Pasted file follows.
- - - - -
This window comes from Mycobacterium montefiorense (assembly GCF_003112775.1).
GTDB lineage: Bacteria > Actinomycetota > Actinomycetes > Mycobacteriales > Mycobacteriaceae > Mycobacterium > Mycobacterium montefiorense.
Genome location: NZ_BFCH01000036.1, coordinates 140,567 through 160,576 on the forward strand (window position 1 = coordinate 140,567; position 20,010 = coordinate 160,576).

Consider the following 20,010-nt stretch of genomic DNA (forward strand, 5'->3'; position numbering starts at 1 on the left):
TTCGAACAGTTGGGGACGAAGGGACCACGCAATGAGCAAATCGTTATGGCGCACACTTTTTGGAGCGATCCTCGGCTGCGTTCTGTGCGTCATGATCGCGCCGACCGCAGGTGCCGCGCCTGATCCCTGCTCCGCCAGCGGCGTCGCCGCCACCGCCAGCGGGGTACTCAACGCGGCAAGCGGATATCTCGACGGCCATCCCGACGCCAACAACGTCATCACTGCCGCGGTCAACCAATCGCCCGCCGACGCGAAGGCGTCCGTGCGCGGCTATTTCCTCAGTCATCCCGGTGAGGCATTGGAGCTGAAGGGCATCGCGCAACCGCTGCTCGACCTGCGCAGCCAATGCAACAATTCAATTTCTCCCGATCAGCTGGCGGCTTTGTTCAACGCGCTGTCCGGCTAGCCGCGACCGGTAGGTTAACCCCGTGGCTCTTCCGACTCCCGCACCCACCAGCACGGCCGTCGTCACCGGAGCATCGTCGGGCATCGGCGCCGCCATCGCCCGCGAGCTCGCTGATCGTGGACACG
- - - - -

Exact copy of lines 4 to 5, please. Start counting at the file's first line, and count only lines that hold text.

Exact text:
Consider the following 20,010-nt stretch of genomic DNA (forward strand, 5'->3'; position numbering starts at 1 on the left):
TTCGAACAGTTGGGGACGAAGGGACCACGCAATGAGCAAATCGTTATGGCGCACACTTTTTGGAGCGATCCTCGGCTGCGTTCTGTGCGTCATGATCGCGCCGACCGCAGGTGCCGCGCCTGATCCCTGCTCCGCCAGCGGCGTCGCCGCCACCGCCAGCGGGGTACTCAACGCGGCAAGCGGATATCTCGACGGCCATCCCGACGCCAACAACGTCATCACTGCCGCGGTCAACCAATCGCCCGCCGACGCGAAGGCGTCCGTGCGCGGCTATTTCCTCAGTCATCCCGGTGAGGCATTGGAGCTGAAGGGCATCGCGCAACCGCTGCTCGACCTGCGCAGCCAATGCAACAATTCAATTTCTCCCGATCAGCTGGCGGCTTTGTTCAACGCGCTGTCCGGCTAGCCGCGACCGGTAGGTTAACCCCGTGGCTCTTCCGACTCCCGCACCCACCAGCACGGCCGTCGTCACCGGAGCATCGTCGGGCATCGGCGCCGCCATCGCCCGCGAGCTCGCTGATCGTGGACACG